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Being an Organ Donor or Not

posted Mar 28, 2018, 7:13 AM by PHS Warrior Beat   [ updated Mar 28, 2018, 7:21 AM ]

By: Alexis Cullen

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    When a person goes and gets their license for the first time, they are asked if they want to be an applicable organ donor. The choice is completely up to that person but could being an organ donor potentially save the lives of numerous people who are in critical need?

    Approximately 100,000 people in the United States have been on a national waiting list for an organ transplant.

    According Mayoclinic.org, it is estimated that about 21 patients in the United States die each day due to the lack of donor organs.

    There are many myths that make most people skeptical of the idea of being an organ donor. Some people believe that if it is seen that a person is an organ donor, then the ambulance and or hospital staff will not work as hard to save their life. This is false because it is their jobs and it is in their hands to treat someone who needs help, no matter if they are an organ donor or not.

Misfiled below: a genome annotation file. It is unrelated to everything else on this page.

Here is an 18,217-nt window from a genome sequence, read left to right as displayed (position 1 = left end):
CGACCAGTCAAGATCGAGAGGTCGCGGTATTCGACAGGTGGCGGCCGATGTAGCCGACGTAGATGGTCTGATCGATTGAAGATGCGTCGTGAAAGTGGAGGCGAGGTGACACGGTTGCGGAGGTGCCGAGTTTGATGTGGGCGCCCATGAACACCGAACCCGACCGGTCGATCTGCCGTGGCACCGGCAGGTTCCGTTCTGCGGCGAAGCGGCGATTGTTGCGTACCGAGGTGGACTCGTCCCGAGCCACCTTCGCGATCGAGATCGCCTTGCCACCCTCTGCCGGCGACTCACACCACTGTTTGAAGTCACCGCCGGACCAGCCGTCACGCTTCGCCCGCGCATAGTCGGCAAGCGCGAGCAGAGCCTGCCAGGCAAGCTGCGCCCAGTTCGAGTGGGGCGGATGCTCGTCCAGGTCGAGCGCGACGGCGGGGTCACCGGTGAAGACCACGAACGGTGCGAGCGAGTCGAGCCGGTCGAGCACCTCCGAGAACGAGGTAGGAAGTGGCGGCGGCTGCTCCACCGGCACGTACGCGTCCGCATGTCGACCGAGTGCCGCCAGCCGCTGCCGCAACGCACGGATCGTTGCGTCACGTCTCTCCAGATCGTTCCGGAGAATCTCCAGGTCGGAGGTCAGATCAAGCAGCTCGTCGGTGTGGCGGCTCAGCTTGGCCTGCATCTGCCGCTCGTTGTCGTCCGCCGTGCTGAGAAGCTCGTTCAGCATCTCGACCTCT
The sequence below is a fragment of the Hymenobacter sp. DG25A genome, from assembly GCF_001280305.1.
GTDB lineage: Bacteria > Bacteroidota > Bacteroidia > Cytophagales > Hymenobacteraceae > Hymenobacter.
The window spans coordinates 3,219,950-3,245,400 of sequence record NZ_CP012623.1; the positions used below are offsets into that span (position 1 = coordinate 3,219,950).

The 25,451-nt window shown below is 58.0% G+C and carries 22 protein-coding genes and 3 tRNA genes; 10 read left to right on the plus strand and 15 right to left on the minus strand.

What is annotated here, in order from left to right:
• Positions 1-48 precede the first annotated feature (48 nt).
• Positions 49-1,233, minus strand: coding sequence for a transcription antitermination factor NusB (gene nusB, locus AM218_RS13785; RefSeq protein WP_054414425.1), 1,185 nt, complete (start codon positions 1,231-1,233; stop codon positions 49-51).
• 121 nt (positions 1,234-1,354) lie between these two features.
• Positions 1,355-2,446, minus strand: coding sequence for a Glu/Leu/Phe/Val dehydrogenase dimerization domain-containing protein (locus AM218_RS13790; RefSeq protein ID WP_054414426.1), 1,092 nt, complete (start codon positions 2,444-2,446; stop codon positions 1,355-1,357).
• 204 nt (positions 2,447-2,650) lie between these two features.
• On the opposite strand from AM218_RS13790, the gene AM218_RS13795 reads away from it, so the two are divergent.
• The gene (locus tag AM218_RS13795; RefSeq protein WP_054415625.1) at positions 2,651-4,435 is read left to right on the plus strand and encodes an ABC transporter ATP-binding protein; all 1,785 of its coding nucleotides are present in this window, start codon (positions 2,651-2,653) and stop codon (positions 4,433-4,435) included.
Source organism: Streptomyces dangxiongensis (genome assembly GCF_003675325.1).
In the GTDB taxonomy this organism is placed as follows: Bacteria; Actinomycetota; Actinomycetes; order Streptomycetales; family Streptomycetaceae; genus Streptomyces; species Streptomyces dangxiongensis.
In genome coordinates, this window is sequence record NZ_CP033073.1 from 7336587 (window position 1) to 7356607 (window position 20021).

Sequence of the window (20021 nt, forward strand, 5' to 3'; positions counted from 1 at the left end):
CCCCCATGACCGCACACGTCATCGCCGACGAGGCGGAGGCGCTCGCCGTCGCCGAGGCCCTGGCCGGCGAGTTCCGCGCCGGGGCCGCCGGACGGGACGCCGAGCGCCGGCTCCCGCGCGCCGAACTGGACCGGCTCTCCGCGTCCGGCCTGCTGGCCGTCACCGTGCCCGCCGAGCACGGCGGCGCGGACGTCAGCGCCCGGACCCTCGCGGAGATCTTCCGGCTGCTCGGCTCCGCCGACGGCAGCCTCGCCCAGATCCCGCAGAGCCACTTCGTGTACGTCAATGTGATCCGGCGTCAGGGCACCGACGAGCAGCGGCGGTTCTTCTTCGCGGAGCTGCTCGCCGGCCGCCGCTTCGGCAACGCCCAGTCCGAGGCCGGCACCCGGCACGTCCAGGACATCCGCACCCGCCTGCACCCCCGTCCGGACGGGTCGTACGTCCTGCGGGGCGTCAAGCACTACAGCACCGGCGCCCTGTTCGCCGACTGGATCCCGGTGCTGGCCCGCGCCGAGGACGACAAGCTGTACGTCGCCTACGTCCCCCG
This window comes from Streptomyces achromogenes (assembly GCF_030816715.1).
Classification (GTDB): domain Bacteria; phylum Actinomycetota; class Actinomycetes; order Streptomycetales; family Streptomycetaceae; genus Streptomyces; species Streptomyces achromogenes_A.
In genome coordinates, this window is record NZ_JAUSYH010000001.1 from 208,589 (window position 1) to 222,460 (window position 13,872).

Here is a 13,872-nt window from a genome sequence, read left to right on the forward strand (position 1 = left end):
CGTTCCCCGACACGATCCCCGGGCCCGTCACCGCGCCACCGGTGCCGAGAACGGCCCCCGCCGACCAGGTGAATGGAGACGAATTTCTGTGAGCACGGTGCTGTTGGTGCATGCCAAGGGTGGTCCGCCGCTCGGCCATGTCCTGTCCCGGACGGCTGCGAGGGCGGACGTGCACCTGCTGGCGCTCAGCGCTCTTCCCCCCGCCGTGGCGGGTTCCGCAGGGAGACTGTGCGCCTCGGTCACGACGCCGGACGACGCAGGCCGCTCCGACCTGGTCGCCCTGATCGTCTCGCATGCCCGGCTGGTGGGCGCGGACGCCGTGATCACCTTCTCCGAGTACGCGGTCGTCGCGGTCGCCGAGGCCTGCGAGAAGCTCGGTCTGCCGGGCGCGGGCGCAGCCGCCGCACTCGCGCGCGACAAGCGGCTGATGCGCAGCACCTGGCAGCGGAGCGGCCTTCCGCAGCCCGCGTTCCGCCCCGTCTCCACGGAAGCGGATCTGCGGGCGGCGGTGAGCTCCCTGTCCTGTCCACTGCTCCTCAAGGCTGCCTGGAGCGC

Mayoclinic.org states that a person could save up to fifty lives by donating organs after they die.

    Organs and tissues that can be donated include the heart, kidneys, lungs, pancreas, liver, intestines, corneas, skin, tendons, bone and heart valves, according to quora.com.

    Being an organ donor has several upsides, and if a person agrees with these facts then possibly allowing a transplant and donation after death could potentially save the lives of many people that have been patiently waiting on a list.


Edited by:MS